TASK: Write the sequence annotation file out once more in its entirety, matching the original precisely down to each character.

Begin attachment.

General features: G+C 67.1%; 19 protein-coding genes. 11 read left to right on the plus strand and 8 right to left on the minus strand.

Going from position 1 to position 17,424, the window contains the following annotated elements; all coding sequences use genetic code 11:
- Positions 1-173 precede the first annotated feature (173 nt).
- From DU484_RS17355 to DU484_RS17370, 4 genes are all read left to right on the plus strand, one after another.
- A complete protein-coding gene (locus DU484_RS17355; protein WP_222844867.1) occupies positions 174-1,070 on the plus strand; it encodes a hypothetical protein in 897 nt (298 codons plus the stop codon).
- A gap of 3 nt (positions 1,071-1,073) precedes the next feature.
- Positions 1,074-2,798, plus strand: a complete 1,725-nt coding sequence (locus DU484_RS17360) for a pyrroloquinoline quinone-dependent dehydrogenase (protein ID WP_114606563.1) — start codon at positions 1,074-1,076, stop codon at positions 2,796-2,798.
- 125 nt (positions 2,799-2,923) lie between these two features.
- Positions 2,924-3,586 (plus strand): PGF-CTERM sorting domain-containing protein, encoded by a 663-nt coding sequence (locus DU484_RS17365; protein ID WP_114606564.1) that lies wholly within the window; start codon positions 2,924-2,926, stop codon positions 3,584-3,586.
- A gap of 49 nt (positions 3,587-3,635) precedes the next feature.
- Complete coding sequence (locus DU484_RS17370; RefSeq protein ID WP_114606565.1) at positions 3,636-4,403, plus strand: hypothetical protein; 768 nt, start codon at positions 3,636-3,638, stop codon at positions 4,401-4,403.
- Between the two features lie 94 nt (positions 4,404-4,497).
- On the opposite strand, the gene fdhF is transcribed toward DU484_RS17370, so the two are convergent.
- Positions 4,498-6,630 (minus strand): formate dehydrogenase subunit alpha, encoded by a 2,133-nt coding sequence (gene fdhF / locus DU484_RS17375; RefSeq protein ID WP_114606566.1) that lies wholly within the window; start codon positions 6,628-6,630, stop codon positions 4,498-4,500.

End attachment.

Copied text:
General features: G+C 67.1%; 19 protein-coding genes. 11 read left to right on the plus strand and 8 right to left on the minus strand.

Going from position 1 to position 17,424, the window contains the following annotated elements; all coding sequences use genetic code 11:
- Positions 1-173 precede the first annotated feature (173 nt).
- From DU484_RS17355 to DU484_RS17370, 4 genes are all read left to right on the plus strand, one after another.
- A complete protein-coding gene (locus DU484_RS17355; protein WP_222844867.1) occupies positions 174-1,070 on the plus strand; it encodes a hypothetical protein in 897 nt (298 codons plus the stop codon).
- A gap of 3 nt (positions 1,071-1,073) precedes the next feature.
- Positions 1,074-2,798, plus strand: a complete 1,725-nt coding sequence (locus DU484_RS17360) for a pyrroloquinoline quinone-dependent dehydrogenase (protein ID WP_114606563.1) — start codon at positions 1,074-1,076, stop codon at positions 2,796-2,798.
- 125 nt (positions 2,799-2,923) lie between these two features.
- Positions 2,924-3,586 (plus strand): PGF-CTERM sorting domain-containing protein, encoded by a 663-nt coding sequence (locus DU484_RS17365; protein ID WP_114606564.1) that lies wholly within the window; start codon positions 2,924-2,926, stop codon positions 3,584-3,586.
- A gap of 49 nt (positions 3,587-3,635) precedes the next feature.
- Complete coding sequence (locus DU484_RS17370; RefSeq protein ID WP_114606565.1) at positions 3,636-4,403, plus strand: hypothetical protein; 768 nt, start codon at positions 3,636-3,638, stop codon at positions 4,401-4,403.
- Between the two features lie 94 nt (positions 4,404-4,497).
- On the opposite strand, the gene fdhF is transcribed toward DU484_RS17370, so the two are convergent.
- Positions 4,498-6,630 (minus strand): formate dehydrogenase subunit alpha, encoded by a 2,133-nt coding sequence (gene fdhF / locus DU484_RS17375; RefSeq protein ID WP_114606566.1) that lies wholly within the window; start codon positions 6,628-6,630, stop codon positions 4,498-4,500.